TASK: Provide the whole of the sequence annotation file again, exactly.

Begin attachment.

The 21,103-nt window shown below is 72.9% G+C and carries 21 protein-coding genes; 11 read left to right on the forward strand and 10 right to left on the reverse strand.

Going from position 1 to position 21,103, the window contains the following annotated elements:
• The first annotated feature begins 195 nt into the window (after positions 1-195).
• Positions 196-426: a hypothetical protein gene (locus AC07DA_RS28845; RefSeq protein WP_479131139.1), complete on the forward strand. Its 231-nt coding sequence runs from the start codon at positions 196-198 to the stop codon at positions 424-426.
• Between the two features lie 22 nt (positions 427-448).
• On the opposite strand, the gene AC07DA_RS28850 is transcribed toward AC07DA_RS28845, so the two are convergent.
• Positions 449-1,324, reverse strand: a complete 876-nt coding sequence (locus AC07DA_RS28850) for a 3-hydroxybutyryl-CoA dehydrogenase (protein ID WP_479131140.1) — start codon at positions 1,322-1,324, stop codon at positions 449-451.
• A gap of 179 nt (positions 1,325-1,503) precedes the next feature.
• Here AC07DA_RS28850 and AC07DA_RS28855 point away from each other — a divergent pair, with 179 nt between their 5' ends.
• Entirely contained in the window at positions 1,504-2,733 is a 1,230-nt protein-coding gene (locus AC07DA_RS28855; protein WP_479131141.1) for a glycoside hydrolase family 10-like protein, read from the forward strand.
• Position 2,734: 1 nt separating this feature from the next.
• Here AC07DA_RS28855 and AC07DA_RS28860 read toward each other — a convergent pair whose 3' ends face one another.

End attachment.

The 21,103-nt window shown below is 72.9% G+C and carries 21 protein-coding genes; 11 read left to right on the forward strand and 10 right to left on the reverse strand.

Going from position 1 to position 21,103, the window contains the following annotated elements:
• The first annotated feature begins 195 nt into the window (after positions 1-195).
• Positions 196-426: a hypothetical protein gene (locus AC07DA_RS28845; RefSeq protein WP_479131139.1), complete on the forward strand. Its 231-nt coding sequence runs from the start codon at positions 196-198 to the stop codon at positions 424-426.
• Between the two features lie 22 nt (positions 427-448).
• On the opposite strand, the gene AC07DA_RS28850 is transcribed toward AC07DA_RS28845, so the two are convergent.
• Positions 449-1,324, reverse strand: a complete 876-nt coding sequence (locus AC07DA_RS28850) for a 3-hydroxybutyryl-CoA dehydrogenase (protein ID WP_479131140.1) — start codon at positions 1,322-1,324, stop codon at positions 449-451.
• A gap of 179 nt (positions 1,325-1,503) precedes the next feature.
• Here AC07DA_RS28850 and AC07DA_RS28855 point away from each other — a divergent pair, with 179 nt between their 5' ends.
• Entirely contained in the window at positions 1,504-2,733 is a 1,230-nt protein-coding gene (locus AC07DA_RS28855; protein WP_479131141.1) for a glycoside hydrolase family 10-like protein, read from the forward strand.
• Position 2,734: 1 nt separating this feature from the next.
• Here AC07DA_RS28855 and AC07DA_RS28860 read toward each other — a convergent pair whose 3' ends face one another.